Female Israeli Soldiers With PTSD Are Fighting a Battle on Two Fronts

Study finds women left with trauma after service in combat and combat-support roles are hestitant to seek help, and that they are seldom asked about their experiences

Yaniv Kubovich
Yaniv Kubovich
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Lauren Dagan Amos at her home, this week.
Lauren Dagan Amos at her home, this week.Credit: Ilan Assayag
Yaniv Kubovich
Yaniv Kubovich

June 6, 2005, just after 6 A.M. At the Qalqilyah checkpoint is a long line of Palestinian cars waiting to take passengers from the West Bank to Israel, for work. Facing them are soldiers from Caracal, a combat battalion. One sees two Palestinian women entering a taxi that’s moving toward Israeli territory. She asks them for ID, and a scuffle breaks out. The commander of the checkpoint, Lauren Dagan Amos, one of the first female soldiers in Caracal, runs to help the soldier. “In the midst of the struggle I head the soldiers at the checkpoint shout ‘terror attack, they have a bomb strapped to their body,” Dagan Amos recalls, and can’t stop her tears.

“I didn’t understand what was happening, I found myself lying on the road together with the two Palestinian women and everyone around us started moving away. I don’t remember calling for help, I thought that if this is what’s happening, let it happen quickly, so I won’t feel too much pain.” She doesn’t know how long she lay in the road, waiting to die, until two army jeeps arrived. To her surprise, they didn’t try to rescue her. “They were Shin Bet [security service] or combat soldiers, but I saw they were just standing far from me and shouting at me not to shoot, because it would set off the explosive.”

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Only later, when it was clear the Palestinian women weren’t carrying explosives, did the soldiers swoop down on the women.

“I’ll never understand why they left me on the road. To this day no one has explained it to me. I felt that my body simply collapsed there.”

Three months later, when Dagan Amos's rehabilitation was going nowhere, her physical therapist asked to meet her father. “This girl is suffering from post-traumatic stress disorder,” he told her father. Dagan Amos had never heard of PTSD. “Suddenly I realized my failure has a name,” she says. “At the moment of truth I failed as a combat soldier. It’s a failure I live with every moment. ... I, one of the first female combat soldiers in Caracal, a success story, proof that women can be combat soldiers, who sent a 10-page letter to the chief of staff with research from abroad showing why I deserved to be a combat soldier. I failed at the moment of truth and that broke me.”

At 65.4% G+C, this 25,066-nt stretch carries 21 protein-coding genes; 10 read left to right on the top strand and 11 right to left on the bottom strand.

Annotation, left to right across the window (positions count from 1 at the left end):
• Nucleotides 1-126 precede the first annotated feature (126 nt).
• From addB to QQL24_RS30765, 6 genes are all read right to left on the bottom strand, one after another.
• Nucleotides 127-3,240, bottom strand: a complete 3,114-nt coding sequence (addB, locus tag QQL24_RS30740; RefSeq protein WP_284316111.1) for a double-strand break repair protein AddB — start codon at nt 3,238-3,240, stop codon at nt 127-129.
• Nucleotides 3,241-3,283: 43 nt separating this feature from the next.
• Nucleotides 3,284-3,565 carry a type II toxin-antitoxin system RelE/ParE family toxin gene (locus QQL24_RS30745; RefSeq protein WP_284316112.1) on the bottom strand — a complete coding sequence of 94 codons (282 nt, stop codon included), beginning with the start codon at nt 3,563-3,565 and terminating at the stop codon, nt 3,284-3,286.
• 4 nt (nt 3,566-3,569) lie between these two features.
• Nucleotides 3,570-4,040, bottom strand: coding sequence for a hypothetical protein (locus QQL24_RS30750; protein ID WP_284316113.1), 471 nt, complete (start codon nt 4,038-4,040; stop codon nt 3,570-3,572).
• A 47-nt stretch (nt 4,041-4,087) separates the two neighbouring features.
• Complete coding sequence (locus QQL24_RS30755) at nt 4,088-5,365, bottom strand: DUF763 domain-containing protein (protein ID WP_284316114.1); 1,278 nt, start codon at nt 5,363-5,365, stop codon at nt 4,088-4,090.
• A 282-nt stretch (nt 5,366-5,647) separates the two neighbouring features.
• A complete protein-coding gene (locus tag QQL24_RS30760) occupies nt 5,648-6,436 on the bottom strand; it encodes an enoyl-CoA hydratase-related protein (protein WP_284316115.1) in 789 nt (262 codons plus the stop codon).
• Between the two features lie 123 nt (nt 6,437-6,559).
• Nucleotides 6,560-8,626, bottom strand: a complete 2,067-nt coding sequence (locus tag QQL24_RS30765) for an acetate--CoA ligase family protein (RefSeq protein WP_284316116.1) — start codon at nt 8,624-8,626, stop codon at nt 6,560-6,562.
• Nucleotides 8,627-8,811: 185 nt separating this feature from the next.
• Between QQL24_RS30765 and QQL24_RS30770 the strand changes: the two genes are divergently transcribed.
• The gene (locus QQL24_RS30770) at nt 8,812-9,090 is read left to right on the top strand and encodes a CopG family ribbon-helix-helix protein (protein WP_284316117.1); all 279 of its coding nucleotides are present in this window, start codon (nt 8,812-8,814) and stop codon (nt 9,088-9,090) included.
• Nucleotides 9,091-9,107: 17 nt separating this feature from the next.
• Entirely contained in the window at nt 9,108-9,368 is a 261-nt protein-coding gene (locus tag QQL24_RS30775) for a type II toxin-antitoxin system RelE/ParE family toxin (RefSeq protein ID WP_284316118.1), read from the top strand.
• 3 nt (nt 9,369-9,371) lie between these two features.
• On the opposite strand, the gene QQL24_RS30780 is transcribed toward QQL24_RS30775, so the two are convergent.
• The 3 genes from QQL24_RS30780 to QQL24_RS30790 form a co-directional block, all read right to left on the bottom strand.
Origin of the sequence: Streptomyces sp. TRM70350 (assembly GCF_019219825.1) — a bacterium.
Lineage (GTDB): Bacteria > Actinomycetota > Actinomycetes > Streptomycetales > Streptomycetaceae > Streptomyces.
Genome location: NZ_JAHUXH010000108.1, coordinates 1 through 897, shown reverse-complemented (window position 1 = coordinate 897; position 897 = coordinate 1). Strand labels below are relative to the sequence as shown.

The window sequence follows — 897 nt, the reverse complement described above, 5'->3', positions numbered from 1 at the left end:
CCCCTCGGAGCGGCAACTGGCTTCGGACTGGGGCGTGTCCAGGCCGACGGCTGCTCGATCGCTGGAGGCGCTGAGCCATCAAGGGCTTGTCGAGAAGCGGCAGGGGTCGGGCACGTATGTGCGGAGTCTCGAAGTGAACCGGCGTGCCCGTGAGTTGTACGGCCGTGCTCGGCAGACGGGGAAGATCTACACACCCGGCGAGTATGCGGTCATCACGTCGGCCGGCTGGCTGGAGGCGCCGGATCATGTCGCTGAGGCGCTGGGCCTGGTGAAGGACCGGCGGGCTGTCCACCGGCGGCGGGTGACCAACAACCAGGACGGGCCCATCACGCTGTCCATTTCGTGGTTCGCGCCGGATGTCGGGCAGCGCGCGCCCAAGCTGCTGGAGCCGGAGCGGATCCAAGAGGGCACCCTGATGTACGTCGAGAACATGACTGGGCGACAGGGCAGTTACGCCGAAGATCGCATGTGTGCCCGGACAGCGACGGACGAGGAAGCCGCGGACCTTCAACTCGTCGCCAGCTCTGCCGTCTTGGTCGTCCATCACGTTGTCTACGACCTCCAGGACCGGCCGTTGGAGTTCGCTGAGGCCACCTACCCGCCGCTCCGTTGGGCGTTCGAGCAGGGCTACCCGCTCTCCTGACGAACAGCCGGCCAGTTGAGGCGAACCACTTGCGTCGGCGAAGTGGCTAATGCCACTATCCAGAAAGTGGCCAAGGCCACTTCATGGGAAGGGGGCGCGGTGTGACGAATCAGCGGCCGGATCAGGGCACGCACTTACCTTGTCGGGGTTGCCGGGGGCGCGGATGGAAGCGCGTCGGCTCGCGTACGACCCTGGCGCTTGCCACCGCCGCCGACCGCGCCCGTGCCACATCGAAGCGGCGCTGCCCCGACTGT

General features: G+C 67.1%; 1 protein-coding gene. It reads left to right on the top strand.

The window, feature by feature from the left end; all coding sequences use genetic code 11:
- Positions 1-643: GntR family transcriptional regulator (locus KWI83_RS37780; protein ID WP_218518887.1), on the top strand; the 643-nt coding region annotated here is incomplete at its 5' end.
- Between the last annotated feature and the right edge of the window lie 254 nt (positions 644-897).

After grueling rehab, Dagan Amos was reassigned to the home front. Only now, 16 years later, at the age of 35, a doctoral candidate in political science at Bar-Ilan University studying the Israeli-Palestinian conflict (“I want to understand why they wanted to kill me,” she says), does Dagan Amos find the courage to speak about the incident that won’t leave her.

Dagan Amos is one of 100 female combat and combat-support service members in the army and the Border Police who took part in a rare, even unique, large-scale study, by Prof. Ayelet Harel-Shalev of Ben-Gurion University’s politics and government department and Prof. Shir Daphna-Tekoah of Ashkelon Academic College’s school of social work.

They say they wanted the soldiers to relate the most significant event of their military service. “Almost all of them said it was the first time anyone had asked them about these experiences,” they had been asked what they went through in their service and how they dealt with it,” says Harel-Shalev. She and Daphna-Tekoah turned their study into a book, “Breaking the Binaries in Security Studies: A Gendered Analysis of Women in Combat.”

Prof. Ayelet Harel-Shalev of Ben-Gurion University.Credit: Tomer Appelbaum